Netflix raised $400 million Monday as the video subscription service tries to recover from a customer backlash that has battered its stock and tarnished its brand.
The decision to issue more debt and stock may rattle some investors still worried about Netflix's ability to recover from a crisis triggered by management's July announcement that it was raising U.S. prices by as much as 60 percent.
Netflix's shares initially fell sharply in Monday's extended trading after the company disclosed its fundraising plan, but then they bounced back. The shares were down just 87 cents, or slightly more than 1 percent, to $73.60 late Monday.
The stock has fallen out of favor since hitting a high of nearly $305 in mid-July. That was around the same time Netflix announced it would be raising prices, so it could afford to pay movie and TV studios more money for the rights to stream video over high-speed Internet connections. The price increase took effect Sept. 1.
The attempt to milk customers for the higher licensing fees backfired when subscribers started to abandon Netflix en masse. The revolt worsened when Netflix, in September, announced a since-aborted plan to spin off its DVD-by-mail rental service into a separate website called Qwikster. The result: a loss of 800,000 subscribers during the July-September period, with more defections still piling up. Netflix ended September with 23.8 million U.S. subscribers.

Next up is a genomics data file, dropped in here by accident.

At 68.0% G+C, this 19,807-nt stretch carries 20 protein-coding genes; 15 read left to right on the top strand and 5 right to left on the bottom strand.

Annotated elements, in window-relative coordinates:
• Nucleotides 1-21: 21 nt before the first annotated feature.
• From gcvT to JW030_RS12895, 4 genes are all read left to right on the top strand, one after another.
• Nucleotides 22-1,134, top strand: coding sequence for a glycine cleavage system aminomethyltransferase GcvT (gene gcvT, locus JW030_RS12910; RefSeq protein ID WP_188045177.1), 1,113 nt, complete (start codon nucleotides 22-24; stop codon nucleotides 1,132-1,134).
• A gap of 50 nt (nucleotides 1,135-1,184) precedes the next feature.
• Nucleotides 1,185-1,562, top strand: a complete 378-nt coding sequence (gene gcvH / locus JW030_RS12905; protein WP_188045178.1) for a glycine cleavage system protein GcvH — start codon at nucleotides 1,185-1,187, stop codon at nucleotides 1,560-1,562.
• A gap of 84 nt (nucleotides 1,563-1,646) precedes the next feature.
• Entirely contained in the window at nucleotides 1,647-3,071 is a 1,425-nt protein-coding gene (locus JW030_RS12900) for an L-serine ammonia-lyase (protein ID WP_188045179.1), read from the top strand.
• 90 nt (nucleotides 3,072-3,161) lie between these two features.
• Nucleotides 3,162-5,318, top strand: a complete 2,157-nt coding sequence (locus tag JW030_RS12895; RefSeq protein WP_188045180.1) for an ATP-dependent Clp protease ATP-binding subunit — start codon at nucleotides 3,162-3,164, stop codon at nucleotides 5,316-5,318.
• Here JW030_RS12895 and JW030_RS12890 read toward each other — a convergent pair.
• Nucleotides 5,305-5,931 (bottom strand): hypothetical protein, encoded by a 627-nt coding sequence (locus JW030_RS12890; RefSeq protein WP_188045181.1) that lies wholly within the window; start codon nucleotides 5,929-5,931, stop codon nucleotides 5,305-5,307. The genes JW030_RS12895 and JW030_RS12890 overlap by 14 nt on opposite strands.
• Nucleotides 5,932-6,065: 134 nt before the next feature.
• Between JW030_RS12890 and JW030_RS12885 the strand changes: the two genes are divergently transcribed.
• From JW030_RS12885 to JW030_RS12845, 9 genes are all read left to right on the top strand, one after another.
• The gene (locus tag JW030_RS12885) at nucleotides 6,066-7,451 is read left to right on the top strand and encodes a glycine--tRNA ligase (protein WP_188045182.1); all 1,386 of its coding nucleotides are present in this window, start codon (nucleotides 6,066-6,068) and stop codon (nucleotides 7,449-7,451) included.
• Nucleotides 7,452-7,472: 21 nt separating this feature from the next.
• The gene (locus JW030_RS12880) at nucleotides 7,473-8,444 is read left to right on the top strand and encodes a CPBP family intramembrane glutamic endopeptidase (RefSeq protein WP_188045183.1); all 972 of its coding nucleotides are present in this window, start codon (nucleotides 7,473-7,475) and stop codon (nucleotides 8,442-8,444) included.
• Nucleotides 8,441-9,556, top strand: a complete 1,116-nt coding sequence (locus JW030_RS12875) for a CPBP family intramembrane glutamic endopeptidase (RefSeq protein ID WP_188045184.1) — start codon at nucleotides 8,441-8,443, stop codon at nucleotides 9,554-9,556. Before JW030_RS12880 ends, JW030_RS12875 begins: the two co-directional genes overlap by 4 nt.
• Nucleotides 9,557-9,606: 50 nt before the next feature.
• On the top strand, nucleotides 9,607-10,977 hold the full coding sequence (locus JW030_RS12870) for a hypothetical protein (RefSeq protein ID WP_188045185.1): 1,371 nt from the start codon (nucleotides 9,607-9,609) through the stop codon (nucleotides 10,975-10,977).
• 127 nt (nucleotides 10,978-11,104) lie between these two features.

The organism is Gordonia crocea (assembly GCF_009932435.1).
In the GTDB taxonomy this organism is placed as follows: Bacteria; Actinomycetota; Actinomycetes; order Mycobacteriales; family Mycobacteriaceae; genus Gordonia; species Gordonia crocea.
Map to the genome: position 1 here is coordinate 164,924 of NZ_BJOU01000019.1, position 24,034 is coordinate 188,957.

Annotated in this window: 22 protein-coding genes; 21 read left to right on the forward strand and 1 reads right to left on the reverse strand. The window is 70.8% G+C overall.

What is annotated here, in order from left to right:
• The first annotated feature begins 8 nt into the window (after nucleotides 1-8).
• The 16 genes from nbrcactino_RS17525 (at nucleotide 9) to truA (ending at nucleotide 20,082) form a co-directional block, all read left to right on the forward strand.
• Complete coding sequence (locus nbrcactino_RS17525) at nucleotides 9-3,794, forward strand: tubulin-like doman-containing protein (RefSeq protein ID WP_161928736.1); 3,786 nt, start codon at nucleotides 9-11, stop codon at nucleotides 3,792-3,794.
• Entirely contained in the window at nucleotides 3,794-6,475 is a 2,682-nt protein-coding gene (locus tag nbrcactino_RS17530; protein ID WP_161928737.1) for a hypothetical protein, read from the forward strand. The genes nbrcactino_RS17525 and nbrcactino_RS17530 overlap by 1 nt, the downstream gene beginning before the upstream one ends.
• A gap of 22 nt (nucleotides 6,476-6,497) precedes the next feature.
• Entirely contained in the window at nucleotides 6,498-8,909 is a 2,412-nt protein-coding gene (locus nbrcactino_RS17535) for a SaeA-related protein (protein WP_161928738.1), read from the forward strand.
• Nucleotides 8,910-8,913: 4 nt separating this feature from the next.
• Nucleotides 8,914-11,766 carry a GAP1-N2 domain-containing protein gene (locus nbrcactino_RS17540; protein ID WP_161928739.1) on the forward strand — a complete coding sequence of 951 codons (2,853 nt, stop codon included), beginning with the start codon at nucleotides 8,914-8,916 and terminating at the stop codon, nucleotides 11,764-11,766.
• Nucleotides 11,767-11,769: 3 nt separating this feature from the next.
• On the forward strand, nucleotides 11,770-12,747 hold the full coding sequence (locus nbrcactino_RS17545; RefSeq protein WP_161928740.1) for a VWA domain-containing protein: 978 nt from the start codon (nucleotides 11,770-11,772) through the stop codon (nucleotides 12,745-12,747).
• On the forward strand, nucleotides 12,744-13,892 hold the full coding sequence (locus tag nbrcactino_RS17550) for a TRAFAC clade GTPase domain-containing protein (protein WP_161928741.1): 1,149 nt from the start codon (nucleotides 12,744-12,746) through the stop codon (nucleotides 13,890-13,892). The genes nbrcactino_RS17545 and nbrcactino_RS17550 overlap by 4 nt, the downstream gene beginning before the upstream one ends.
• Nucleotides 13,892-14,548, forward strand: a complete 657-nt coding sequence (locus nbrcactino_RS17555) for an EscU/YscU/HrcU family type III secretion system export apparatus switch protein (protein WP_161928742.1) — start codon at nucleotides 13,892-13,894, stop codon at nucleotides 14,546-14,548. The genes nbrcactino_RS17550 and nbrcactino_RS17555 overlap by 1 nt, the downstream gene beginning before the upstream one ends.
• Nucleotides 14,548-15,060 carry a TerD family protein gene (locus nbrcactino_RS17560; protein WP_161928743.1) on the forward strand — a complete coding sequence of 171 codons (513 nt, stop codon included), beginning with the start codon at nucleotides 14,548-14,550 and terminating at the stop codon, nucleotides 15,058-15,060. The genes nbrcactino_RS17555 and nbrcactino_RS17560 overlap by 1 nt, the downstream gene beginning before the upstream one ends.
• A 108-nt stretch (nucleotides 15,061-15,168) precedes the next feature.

The recent customer exodus is expected to saddle Netflix with a loss next year as it tries to rehabilitate its image and pay for an expansion in Latin America and Great Britain. It will be the first time that Netflix has suffered an annual loss in a decade.
Despite its challenges, Netflix isn't strapped for cash, according to spokesman Steve Swasey. The company, which is based in Los Gatos, Calif., ended September with $366 million in cash and short-term investments.
Netflix has signed multi-year contracts requiring the company to pay $3.5 billion for the rights to stream Internet video, and it anticipates those long-term costs to rise during the next year.
"We have strengthened our balance sheet and remain focused on growing our streaming subscriptions and returning to global profitability," said David Wells, Netflix's chief financial officer.
Netflix issued $200 million in convertible notes to Technology Crossover Ventures, one of its biggest stockholders. The debt offering required Netflix to raise another $200 million by selling more of its shares by Nov. 28. Netflix fulfilled that requirement by selling 2.86 million common shares at $70 apiece to mutual funds and other accounts managed by T. Rowe Price Associates. The stock sale was completed at a 6 percent discount from Netflix's closing price of $74.47 per share Monday. The company had 52.5 million outstanding shares as of Sept. 30.
The convertible notes, which are scheduled to mature in December 2018, won't require Netflix to pay interest. Technology Crossover Ventures instead will have the right to turn the notes into stock valued at $85.80.
Technology Crossover Ventures is one of Netflix's oldest allies. The venture capital firm backed the company before it went public in 2002 and still owns 1.4 million shares, according to Netflix's most recent proxy statement.
The debt offering entitles Technology Crossover Ventures to a seat on Netflix's board, but that requirement has already been fulfilled. Jay Hoag, a general partner at Technology Crossover Ventures, has been on Netflix's board since 1999, and his current term won't expire until 2014.